MANUSCRIPT: Behavior change interventions and policies influencing primary healthcare professionals’ practice-an overview of reviews.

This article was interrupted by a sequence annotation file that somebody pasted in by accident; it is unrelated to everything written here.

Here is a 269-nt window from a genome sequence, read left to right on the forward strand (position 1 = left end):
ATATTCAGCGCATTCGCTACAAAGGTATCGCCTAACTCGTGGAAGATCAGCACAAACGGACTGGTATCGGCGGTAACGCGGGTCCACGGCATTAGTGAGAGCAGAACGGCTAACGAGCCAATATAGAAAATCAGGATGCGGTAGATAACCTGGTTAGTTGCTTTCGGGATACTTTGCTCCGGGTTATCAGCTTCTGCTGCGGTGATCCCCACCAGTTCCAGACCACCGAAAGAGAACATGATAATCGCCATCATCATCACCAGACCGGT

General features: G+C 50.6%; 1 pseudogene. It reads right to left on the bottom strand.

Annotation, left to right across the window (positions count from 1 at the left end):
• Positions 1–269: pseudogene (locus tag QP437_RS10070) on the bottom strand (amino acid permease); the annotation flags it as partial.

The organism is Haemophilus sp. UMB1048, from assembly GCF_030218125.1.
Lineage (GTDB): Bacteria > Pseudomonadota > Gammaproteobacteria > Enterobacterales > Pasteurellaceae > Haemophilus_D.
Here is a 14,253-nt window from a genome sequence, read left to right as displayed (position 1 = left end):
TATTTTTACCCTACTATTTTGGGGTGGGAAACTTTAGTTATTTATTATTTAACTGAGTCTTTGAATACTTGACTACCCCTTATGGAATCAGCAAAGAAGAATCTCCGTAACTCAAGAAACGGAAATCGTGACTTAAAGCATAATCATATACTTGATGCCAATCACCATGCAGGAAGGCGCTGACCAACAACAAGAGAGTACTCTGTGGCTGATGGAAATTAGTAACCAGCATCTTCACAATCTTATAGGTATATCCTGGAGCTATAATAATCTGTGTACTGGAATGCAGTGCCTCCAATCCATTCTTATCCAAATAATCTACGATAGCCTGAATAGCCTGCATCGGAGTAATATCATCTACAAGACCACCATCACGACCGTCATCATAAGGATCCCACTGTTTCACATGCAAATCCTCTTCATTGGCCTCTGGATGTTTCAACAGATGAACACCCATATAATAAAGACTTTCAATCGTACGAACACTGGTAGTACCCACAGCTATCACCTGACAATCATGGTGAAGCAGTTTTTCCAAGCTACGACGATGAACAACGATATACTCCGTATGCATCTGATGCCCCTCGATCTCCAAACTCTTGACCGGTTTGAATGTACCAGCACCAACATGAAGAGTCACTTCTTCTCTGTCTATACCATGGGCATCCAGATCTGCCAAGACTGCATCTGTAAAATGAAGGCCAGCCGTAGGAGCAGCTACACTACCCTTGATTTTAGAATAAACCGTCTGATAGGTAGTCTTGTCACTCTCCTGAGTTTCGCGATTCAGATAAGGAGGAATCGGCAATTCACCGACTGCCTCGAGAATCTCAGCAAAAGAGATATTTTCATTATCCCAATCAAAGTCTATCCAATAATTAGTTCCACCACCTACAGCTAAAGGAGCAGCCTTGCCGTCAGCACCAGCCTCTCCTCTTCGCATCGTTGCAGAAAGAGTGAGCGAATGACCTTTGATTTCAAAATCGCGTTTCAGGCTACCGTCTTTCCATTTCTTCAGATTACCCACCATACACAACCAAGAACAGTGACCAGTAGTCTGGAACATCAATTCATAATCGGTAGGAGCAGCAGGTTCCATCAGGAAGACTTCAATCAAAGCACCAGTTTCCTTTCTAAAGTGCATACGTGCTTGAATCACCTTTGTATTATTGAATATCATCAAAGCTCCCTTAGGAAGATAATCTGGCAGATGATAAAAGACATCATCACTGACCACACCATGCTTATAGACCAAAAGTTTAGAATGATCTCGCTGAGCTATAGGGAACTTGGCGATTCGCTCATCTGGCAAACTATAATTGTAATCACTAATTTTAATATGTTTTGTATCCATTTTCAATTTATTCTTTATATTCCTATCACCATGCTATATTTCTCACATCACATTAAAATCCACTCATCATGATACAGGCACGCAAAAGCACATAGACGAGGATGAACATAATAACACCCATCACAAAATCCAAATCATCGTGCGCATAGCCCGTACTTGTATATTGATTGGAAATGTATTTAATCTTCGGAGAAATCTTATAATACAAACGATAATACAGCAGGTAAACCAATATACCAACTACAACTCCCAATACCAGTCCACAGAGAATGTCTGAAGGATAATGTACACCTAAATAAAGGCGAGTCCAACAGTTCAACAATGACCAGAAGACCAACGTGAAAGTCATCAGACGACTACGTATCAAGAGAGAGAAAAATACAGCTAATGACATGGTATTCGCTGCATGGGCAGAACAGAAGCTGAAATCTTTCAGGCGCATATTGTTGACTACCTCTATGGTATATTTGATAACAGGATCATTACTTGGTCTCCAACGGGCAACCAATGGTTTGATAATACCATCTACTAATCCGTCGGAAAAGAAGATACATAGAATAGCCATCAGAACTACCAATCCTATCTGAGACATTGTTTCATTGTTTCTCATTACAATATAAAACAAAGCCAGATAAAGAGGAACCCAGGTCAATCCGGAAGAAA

BACKGROUND:There is a plethora of interventions and policies aimed at changing practice habits of primary healthcare professionals, but it is unclear which are the most appropriate, sustainable, and effective. We aimed to evaluate the evidence on behavior change interventions and policies directed at healthcare professionals working in primary healthcare centers.METHODS:Study design: overview of reviews.DATA SOURCE:MEDLINE (Ovid), Embase (Ovid), The Cochrane Library (Wiley), CINAHL (EbscoHost), and grey literature (January 2005 to July 2015).STUDY SELECTION:two reviewers independently, and in duplicate, identified systematic reviews, overviews of reviews, scoping reviews, rapid reviews, and relevant health technology reports published in full-text in the English language.DATA EXTRACTION AND SYNTHESIS:two reviewers extracted data pertaining to the types of reviews, study designs, number of studies, demographics of the professionals enrolled, interventions, outcomes, and authors’ conclusions for the included studies. We evaluated the methodological quality of the included studies using the AMSTAR scale. For the comparative evaluation, we classified interventions according to the behavior change wheel (Michie et al.).RESULTS:Of 2771 citations retrieved, we included 138 reviews representing 3502 individual studies. The majority of systematic reviews (91%) investigated behavior and practice changes among family physicians. Interactive and multifaceted continuous medical education programs, training with audit and feedback, and clinical decision support systems were found to be beneficial in improving knowledge, optimizing screening rate and prescriptions, enhancing patient outcomes, and reducing adverse events. Collaborative team-based policies involving primarily family physicians, nurses, and pharmacists were found to be most effective. Available evidence on environmental restructuring and modeling was found to be effective in improving collaboration and adherence to treatment guidelines. Limited evidence on nurse-led care approaches were found to be as effective as general practitioners in patient satisfaction in settings like asthma, cardiovascular, and diabetes clinics, although this needs further evaluation. Evidence does not support the use of financial incentives to family physicians, especially for long-term behavior change.CONCLUSIONS:Behavior change interventions including education, training, and enablement in the context of collaborative team-based approaches are effective to change practice of primary healthcare professionals. Environmental restructuring approaches including nurse-led care and modeling need further evaluation. Financial incentives to family physicians do not influence long-term practice change.